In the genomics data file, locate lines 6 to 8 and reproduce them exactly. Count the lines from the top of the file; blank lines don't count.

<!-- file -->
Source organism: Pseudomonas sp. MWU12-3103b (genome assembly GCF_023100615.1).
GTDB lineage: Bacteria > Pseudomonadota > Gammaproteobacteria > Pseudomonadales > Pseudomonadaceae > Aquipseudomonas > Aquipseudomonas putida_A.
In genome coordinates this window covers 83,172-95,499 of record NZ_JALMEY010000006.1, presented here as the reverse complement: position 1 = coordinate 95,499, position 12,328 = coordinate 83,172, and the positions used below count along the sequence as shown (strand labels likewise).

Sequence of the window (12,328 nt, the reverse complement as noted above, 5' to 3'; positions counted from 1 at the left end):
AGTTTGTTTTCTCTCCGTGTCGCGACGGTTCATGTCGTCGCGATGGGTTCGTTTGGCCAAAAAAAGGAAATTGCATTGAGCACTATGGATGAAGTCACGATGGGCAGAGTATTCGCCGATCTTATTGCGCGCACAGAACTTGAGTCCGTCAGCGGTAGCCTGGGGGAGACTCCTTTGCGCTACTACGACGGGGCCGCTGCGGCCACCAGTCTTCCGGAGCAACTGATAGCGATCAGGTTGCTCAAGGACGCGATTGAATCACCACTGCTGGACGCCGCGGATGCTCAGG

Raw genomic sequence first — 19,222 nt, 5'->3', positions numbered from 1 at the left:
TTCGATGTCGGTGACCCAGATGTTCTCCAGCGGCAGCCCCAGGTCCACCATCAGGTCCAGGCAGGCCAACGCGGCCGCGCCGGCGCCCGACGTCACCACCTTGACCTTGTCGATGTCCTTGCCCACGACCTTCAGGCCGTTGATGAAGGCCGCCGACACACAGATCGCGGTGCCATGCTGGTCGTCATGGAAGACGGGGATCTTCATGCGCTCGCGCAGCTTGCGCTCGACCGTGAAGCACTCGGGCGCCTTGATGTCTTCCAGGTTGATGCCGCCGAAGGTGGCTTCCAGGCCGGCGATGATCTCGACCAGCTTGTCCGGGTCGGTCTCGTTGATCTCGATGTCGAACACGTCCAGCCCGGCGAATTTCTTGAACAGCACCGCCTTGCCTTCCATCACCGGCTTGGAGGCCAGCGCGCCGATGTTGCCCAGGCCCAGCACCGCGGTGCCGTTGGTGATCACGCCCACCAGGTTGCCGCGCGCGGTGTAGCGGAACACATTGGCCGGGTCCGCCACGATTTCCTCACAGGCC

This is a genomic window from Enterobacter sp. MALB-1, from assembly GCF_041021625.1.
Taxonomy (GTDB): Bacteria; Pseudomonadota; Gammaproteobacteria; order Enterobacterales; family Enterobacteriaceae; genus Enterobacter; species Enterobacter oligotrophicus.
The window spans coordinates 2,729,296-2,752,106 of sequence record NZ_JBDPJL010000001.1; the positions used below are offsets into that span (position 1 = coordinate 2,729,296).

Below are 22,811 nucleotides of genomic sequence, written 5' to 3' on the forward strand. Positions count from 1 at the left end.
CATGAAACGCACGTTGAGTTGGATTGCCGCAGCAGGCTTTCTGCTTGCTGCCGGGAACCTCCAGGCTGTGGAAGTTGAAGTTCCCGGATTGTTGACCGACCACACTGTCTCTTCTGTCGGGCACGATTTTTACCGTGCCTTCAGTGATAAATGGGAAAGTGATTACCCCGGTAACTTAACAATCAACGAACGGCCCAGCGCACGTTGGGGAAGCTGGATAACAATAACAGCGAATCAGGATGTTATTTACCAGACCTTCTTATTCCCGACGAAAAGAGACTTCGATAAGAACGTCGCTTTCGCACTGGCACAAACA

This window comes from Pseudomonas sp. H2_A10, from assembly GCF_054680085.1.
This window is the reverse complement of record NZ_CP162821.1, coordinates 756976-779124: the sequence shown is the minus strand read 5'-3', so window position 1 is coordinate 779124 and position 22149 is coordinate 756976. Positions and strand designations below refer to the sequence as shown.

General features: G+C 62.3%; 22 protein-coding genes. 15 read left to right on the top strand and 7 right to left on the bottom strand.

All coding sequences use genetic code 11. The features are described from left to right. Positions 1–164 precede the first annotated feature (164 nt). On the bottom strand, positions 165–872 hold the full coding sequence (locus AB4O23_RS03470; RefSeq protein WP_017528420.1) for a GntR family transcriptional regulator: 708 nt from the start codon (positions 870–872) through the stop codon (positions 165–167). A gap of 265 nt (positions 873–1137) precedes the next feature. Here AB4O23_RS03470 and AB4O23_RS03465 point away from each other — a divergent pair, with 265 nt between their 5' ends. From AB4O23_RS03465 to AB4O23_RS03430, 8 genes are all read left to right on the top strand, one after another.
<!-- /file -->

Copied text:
Raw genomic sequence first — 19,222 nt, 5'->3', positions numbered from 1 at the left:
TTCGATGTCGGTGACCCAGATGTTCTCCAGCGGCAGCCCCAGGTCCACCATCAGGTCCAGGCAGGCCAACGCGGCCGCGCCGGCGCCCGACGTCACCACCTTGACCTTGTCGATGTCCTTGCCCACGACCTTCAGGCCGTTGATGAAGGCCGCCGACACACAGATCGCGGTGCCATGCTGGTCGTCATGGAAGACGGGGATCTTCATGCGCTCGCGCAGCTTGCGCTCGACCGTGAAGCACTCGGGCGCCTTGATGTCTTCCAGGTTGATGCCGCCGAAGGTGGCTTCCAGGCCGGCGATGATCTCGACCAGCTTGTCCGGGTCGGTCTCGTTGATCTCGATGTCGAACACGTCCAGCCCGGCGAATTTCTTGAACAGCACCGCCTTGCCTTCCATCACCGGCTTGGAGGCCAGCGCGCCGATGTTGCCCAGGCCCAGCACCGCGGTGCCGTTGGTGATCACGCCCACCAGGTTGCCGCGCGCGGTGTAGCGGAACACATTGGCCGGGTCCGCCACGATTTCCTCACAGGCC

This is a genomic window from Enterobacter sp. MALB-1, from assembly GCF_041021625.1.